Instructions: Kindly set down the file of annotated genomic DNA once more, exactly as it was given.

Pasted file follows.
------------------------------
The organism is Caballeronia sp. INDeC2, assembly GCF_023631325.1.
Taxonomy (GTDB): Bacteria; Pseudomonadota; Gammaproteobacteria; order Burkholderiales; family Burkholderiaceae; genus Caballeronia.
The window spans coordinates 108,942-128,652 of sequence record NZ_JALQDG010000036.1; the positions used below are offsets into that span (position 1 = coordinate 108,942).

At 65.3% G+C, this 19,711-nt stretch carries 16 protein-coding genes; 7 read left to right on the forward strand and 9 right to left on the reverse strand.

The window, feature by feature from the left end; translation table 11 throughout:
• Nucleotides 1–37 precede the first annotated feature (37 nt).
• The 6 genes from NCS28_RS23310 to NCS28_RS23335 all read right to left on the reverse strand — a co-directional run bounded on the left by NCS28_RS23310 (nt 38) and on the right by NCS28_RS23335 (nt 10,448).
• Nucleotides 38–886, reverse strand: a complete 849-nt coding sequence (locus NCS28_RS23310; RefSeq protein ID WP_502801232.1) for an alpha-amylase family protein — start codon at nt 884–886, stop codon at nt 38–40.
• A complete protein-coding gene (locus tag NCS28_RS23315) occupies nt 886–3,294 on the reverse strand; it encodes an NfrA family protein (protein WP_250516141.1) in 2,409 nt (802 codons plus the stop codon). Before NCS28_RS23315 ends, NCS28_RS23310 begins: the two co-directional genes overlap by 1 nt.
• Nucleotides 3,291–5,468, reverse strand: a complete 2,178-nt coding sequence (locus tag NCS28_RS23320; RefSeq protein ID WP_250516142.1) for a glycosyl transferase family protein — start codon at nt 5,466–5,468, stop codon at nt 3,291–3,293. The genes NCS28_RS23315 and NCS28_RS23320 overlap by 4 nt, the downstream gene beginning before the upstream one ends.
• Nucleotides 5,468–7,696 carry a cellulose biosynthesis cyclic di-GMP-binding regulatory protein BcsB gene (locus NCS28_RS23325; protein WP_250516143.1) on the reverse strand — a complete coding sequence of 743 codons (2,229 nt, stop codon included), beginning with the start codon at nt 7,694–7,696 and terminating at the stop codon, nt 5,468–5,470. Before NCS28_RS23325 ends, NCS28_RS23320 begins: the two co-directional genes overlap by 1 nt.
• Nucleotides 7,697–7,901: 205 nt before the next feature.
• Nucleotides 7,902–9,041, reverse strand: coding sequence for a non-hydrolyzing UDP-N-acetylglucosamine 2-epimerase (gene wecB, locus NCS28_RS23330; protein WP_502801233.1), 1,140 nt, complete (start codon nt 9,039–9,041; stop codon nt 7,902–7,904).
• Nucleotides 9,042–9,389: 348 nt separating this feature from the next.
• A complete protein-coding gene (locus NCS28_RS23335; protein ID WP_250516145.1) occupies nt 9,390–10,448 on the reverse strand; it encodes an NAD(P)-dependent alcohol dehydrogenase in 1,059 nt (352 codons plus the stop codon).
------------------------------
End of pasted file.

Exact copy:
The organism is Caballeronia sp. INDeC2, assembly GCF_023631325.1.
Taxonomy (GTDB): Bacteria; Pseudomonadota; Gammaproteobacteria; order Burkholderiales; family Burkholderiaceae; genus Caballeronia.
The window spans coordinates 108,942-128,652 of sequence record NZ_JALQDG010000036.1; the positions used below are offsets into that span (position 1 = coordinate 108,942).

At 65.3% G+C, this 19,711-nt stretch carries 16 protein-coding genes; 7 read left to right on the forward strand and 9 right to left on the reverse strand.

The window, feature by feature from the left end; translation table 11 throughout:
• Nucleotides 1–37 precede the first annotated feature (37 nt).
• The 6 genes from NCS28_RS23310 to NCS28_RS23335 all read right to left on the reverse strand — a co-directional run bounded on the left by NCS28_RS23310 (nt 38) and on the right by NCS28_RS23335 (nt 10,448).
• Nucleotides 38–886, reverse strand: a complete 849-nt coding sequence (locus NCS28_RS23310; RefSeq protein ID WP_502801232.1) for an alpha-amylase family protein — start codon at nt 884–886, stop codon at nt 38–40.
• A complete protein-coding gene (locus tag NCS28_RS23315) occupies nt 886–3,294 on the reverse strand; it encodes an NfrA family protein (protein WP_250516141.1) in 2,409 nt (802 codons plus the stop codon). Before NCS28_RS23315 ends, NCS28_RS23310 begins: the two co-directional genes overlap by 1 nt.
• Nucleotides 3,291–5,468, reverse strand: a complete 2,178-nt coding sequence (locus tag NCS28_RS23320; RefSeq protein ID WP_250516142.1) for a glycosyl transferase family protein — start codon at nt 5,466–5,468, stop codon at nt 3,291–3,293. The genes NCS28_RS23315 and NCS28_RS23320 overlap by 4 nt, the downstream gene beginning before the upstream one ends.
• Nucleotides 5,468–7,696 carry a cellulose biosynthesis cyclic di-GMP-binding regulatory protein BcsB gene (locus NCS28_RS23325; protein WP_250516143.1) on the reverse strand — a complete coding sequence of 743 codons (2,229 nt, stop codon included), beginning with the start codon at nt 7,694–7,696 and terminating at the stop codon, nt 5,468–5,470. Before NCS28_RS23325 ends, NCS28_RS23320 begins: the two co-directional genes overlap by 1 nt.
• Nucleotides 7,697–7,901: 205 nt before the next feature.
• Nucleotides 7,902–9,041, reverse strand: coding sequence for a non-hydrolyzing UDP-N-acetylglucosamine 2-epimerase (gene wecB, locus NCS28_RS23330; protein WP_502801233.1), 1,140 nt, complete (start codon nt 9,039–9,041; stop codon nt 7,902–7,904).
• Nucleotides 9,042–9,389: 348 nt separating this feature from the next.
• A complete protein-coding gene (locus NCS28_RS23335; protein ID WP_250516145.1) occupies nt 9,390–10,448 on the reverse strand; it encodes an NAD(P)-dependent alcohol dehydrogenase in 1,059 nt (352 codons plus the stop codon).